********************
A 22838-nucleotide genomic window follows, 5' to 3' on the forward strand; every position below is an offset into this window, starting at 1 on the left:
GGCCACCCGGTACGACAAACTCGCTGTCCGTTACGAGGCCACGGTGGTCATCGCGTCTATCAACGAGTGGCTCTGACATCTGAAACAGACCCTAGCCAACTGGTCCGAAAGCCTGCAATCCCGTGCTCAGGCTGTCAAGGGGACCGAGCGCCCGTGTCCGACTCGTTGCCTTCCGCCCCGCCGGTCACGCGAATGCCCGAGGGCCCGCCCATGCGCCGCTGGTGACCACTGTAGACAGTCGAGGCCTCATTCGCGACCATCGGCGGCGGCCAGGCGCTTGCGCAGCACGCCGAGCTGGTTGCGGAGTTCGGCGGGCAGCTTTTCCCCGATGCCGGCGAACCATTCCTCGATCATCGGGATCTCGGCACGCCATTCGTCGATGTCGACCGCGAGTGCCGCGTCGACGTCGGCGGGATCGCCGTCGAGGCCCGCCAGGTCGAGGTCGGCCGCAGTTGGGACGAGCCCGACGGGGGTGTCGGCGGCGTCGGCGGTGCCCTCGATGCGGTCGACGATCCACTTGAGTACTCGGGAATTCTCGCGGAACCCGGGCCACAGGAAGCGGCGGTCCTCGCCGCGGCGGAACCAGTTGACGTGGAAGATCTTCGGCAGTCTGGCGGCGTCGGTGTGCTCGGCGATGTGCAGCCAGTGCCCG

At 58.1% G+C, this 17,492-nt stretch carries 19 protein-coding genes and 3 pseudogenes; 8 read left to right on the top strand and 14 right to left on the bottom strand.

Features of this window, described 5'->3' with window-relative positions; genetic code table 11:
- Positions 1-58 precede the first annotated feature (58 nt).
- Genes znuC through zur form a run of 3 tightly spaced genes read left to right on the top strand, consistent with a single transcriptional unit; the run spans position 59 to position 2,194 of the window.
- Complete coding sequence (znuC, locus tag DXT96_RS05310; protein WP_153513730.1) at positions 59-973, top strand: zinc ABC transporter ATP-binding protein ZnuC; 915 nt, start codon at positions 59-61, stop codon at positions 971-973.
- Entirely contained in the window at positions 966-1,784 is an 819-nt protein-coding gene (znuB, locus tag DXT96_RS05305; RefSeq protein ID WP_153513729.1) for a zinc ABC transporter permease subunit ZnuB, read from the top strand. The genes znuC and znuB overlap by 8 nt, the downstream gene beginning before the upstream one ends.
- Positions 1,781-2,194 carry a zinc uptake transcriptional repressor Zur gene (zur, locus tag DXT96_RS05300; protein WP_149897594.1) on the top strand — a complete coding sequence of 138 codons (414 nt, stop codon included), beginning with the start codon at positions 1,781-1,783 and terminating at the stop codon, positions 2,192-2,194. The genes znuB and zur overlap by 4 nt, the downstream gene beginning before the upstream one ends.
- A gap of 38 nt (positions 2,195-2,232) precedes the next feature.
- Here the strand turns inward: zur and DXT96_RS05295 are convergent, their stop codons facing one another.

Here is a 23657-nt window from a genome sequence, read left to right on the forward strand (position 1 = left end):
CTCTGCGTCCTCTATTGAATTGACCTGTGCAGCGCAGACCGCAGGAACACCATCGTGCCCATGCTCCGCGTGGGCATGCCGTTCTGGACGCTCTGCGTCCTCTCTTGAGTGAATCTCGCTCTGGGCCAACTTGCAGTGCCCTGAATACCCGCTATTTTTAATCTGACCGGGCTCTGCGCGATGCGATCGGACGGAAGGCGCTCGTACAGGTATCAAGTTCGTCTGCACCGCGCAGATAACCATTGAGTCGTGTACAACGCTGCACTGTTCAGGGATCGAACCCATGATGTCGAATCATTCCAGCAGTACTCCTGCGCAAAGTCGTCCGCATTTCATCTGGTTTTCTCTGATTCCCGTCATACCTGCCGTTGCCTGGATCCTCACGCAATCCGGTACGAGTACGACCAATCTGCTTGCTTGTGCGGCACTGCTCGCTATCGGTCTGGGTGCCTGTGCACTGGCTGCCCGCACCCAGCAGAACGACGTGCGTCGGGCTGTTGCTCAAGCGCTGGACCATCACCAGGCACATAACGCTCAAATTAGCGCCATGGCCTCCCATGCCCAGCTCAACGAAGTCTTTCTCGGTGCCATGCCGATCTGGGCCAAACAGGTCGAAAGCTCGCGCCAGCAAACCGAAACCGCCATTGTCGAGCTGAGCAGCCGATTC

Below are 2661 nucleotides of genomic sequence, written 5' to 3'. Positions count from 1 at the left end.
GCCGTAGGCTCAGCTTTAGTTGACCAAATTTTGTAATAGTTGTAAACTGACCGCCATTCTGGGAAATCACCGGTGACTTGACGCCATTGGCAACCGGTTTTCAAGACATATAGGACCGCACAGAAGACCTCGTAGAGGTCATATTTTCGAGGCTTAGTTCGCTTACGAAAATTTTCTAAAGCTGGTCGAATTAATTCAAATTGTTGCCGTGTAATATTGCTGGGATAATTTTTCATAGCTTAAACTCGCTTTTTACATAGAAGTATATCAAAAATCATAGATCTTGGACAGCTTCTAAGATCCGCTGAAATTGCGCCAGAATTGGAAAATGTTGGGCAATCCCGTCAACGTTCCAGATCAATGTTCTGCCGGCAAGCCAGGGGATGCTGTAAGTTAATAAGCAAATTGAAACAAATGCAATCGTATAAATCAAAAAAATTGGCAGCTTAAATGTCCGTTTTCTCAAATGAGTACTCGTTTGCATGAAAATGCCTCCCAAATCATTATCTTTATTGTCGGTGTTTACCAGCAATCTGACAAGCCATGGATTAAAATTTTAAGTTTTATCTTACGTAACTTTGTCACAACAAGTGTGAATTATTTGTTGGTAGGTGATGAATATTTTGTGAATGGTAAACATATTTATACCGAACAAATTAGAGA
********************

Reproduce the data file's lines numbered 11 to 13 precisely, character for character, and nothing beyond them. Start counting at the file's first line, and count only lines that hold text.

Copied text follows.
- Here the strand turns inward: zur and DXT96_RS05295 are convergent, their stop codons facing one another.

Here is a 23657-nt window from a genome sequence, read left to right on the forward strand (position 1 = left end):
CTCTGCGTCCTCTATTGAATTGACCTGTGCAGCGCAGACCGCAGGAACACCATCGTGCCCATGCTCCGCGTGGGCATGCCGTTCTGGACGCTCTGCGTCCTCTCTTGAGTGAATCTCGCTCTGGGCCAACTTGCAGTGCCCTGAATACCCGCTATTTTTAATCTGACCGGGCTCTGCGCGATGCGATCGGACGGAAGGCGCTCGTACAGGTATCAAGTTCGTCTGCACCGCGCAGATAACCATTGAGTCGTGTACAACGCTGCACTGTTCAGGGATCGAACCCATGATGTCGAATCATTCCAGCAGTACTCCTGCGCAAAGTCGTCCGCATTTCATCTGGTTTTCTCTGATTCCCGTCATACCTGCCGTTGCCTGGATCCTCACGCAATCCGGTACGAGTACGACCAATCTGCTTGCTTGTGCGGCACTGCTCGCTATCGGTCTGGGTGCCTGTGCACTGGCTGCCCGCACCCAGCAGAACGACGTGCGTCGGGCTGTTGCTCAAGCGCTGGACCATCACCAGGCACATAACGCTCAAATTAGCGCCATGGCCTCCCATGCCCAGCTCAACGAAGTCTTTCTCGGTGCCATGCCGATCTGGGCCAAACAGGTCGAAAGCTCGCGCCAGCAAACCGAAACCGCCATTGTCGAGCTGAGCAGCCGATTC